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Tesla is at an advanced stage of talks with South Korea’s LG Chem to use batteries other than Panasonic’s for the electric vehicles it would be manufacturing at its Chinese factory in Shanghai, a source familiar with the discussions told Reuters on Friday.
Earlier on Friday, Bloomberg reported—citing people familiar with the issue—that the U.S. electric vehicle maker had agreed to buy batteries from the South Korean firm. Initially, Tesla plans to use LG Chem’s batteries for the Model 3s that it will be making at the Shanghai factory, Bloomberg reported.
The talks for battery supply with LG Chem are seen as a move toward diversifying its suppliers as Panasonic is currently its exclusive battery cells supplier.
As early as in November last year, Elon Musk said that Tesla would likely source battery cells from several suppliers for its Chinese production.
Replying to a question on Twitter if Panasonic would be the battery partner for the Shanghai Gigafactory, Musk said on November 2, 2018:
“Tesla will manufacture all battery modules & packs at China Giga, as we do today in California & Nevada. Cell production will be sourced locally, most likely from several companies (incl Pana), in order to meet demand in a timely manner.”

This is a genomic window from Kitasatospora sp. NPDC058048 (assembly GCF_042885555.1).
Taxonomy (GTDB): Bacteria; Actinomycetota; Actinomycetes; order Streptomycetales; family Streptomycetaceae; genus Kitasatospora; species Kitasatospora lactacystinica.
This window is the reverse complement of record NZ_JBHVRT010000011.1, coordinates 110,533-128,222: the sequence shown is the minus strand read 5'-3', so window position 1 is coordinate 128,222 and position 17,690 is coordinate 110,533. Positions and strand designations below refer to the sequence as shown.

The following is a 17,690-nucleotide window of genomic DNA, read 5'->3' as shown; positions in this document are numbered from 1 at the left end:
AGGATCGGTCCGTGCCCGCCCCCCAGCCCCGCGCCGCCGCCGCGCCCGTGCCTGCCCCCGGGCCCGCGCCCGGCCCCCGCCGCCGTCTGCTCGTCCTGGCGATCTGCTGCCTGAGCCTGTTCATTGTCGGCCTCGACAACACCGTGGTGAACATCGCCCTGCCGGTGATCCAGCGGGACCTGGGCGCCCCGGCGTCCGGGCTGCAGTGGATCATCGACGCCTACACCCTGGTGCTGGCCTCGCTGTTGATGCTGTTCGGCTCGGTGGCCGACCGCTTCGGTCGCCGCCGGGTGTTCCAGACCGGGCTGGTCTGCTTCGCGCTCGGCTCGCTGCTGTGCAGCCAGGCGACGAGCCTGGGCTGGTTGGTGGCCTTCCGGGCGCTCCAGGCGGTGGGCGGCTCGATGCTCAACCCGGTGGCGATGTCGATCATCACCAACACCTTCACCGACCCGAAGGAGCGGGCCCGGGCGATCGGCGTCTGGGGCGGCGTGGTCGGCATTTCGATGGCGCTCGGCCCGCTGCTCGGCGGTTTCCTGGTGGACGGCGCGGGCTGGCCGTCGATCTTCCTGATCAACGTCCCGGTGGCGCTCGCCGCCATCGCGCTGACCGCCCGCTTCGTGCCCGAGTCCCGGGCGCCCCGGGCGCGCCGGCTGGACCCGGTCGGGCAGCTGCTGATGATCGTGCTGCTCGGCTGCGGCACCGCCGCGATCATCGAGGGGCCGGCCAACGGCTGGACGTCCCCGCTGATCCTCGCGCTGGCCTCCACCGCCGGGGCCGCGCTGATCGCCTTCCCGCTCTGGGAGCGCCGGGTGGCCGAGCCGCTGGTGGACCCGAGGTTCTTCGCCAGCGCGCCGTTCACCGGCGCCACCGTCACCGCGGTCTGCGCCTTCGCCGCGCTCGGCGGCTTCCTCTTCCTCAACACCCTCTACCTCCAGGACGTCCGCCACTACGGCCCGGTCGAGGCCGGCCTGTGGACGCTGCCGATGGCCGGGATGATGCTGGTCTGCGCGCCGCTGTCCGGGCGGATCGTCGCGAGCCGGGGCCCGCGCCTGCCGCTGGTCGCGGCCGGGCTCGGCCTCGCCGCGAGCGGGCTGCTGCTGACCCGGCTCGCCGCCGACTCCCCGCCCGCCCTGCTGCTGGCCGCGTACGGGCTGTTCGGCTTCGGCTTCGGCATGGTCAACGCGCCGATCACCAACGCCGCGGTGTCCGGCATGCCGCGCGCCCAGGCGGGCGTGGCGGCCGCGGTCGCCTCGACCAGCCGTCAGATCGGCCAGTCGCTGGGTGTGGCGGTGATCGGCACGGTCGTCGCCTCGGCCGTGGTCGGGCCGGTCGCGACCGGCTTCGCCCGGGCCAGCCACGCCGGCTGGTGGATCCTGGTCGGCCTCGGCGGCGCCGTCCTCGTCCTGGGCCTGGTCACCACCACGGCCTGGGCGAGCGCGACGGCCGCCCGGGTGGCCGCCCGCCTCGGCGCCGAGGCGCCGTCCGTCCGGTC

In January this year, Musk joined the mayor of Shanghai for the groundbreaking ceremony of Tesla’s first factory outside the U.S. and in the world’s largest EV market, China.
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Tesla aims to finish the initial construction of the Shanghai Gigafactory this summer, begin production of Model 3 by the end of this year, and reach high volume production next year, Musk wrote on Twitter on the day of the event in January.
Last month, Morgan Stanley said that Tesla could open its Chinese factory sooner than forecast, adding that it expects the U.S. electric vehicle maker to become “the leading luxury EV player in China.”
Tesla has started the construction of a production facility in the world’s top EV market in order to be able to compete on a level playing field with a growing number of local EV manufacturers. As a U.S.-made vehicle, Tesla’s cars in China have been subject to steep tariffs, and sales have suffered in recent months due to the U.S.-China trade war.
By Tsvetana Paraskova for Oilprice.com
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Tsvetana is a writer for Oilprice.com with over a decade of experience writing for news outlets such as iNVEZZ and SeeNews.